Note well, and follow the patterns for them that are being shown you on the mountain. (25:40)

It’s interesting that the items are listed in order of decreasing sanctity. First, the Ark, which rested in the “Holy of Holies,” then the table and lamp, to be located in the outer chamber of the mishkan, were described. Then the construction of the mishkan itself is described, with its interior Tabernacle and an outer tent. Next a screen is mentioned which is to block the view into the mishkan, and then the altar and its accessories are described. The entire site is surrounded by an enclosure of linen hangings.

Three of the items in the mishkan are described as being constructed with carrying poles: the Ark, the table, and the altar. Curiously, while we are told that the poles are to be used for carrying these items, the poles in the ark are not to be removed:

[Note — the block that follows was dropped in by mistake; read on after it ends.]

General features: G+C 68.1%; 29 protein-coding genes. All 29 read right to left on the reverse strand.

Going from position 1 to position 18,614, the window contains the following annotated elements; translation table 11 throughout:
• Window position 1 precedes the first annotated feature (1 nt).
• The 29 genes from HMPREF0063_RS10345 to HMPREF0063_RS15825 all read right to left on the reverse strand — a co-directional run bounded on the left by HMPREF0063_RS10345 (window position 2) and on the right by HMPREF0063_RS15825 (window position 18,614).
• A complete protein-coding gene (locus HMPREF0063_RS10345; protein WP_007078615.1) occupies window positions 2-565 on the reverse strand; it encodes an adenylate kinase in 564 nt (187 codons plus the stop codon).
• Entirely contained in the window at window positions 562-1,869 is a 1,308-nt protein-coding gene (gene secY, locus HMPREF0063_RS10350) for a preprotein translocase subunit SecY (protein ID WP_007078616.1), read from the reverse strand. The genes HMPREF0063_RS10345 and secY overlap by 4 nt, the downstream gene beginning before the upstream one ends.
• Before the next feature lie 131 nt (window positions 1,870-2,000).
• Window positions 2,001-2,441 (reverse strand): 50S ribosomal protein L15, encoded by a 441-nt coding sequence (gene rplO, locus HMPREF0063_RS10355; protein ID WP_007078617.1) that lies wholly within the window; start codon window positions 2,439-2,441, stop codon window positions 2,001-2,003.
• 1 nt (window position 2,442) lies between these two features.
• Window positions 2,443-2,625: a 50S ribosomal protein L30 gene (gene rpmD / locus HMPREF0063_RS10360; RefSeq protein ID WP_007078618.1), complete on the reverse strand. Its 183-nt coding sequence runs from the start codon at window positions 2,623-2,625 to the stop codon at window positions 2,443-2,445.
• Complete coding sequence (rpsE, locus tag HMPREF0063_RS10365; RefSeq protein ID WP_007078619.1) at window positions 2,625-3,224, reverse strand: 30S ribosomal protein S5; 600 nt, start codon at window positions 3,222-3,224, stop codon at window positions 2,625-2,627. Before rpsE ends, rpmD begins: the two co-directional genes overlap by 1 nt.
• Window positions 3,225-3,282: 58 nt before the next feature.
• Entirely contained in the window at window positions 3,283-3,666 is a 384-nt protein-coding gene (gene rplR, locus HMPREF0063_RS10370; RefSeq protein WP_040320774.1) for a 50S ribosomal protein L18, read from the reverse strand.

The poles shall remain in the rings of the ark: they shall not be removed from it. (25:15)

This negative commandment is one of the 613 mitzvot according to Maimonides (Hilkhot Klei ha-Mikdash 2:13). The reasoning behind this prohibition provoked some lively discussion in the Talmud. The most widely accepted reasoning was that they were not to be removed since there was no reason to do so. The only person who ever went into the Holy of Holies was the high priest, and then only once a year. But leaving the poles in the altar and table would constitute bumping hazards to the passing priests. Since the Torah is said to never waste words on things that may seem obvious, an explanation given by Maimonides in Hilkhot Klei ha-Mikdash 2:12–13 makes sense. He points out that the prohibition links this negative commandment to the positive commandment found in Numbers (7:9) that requires the Ark to be carried on the shoulders and not on an animal or wagon.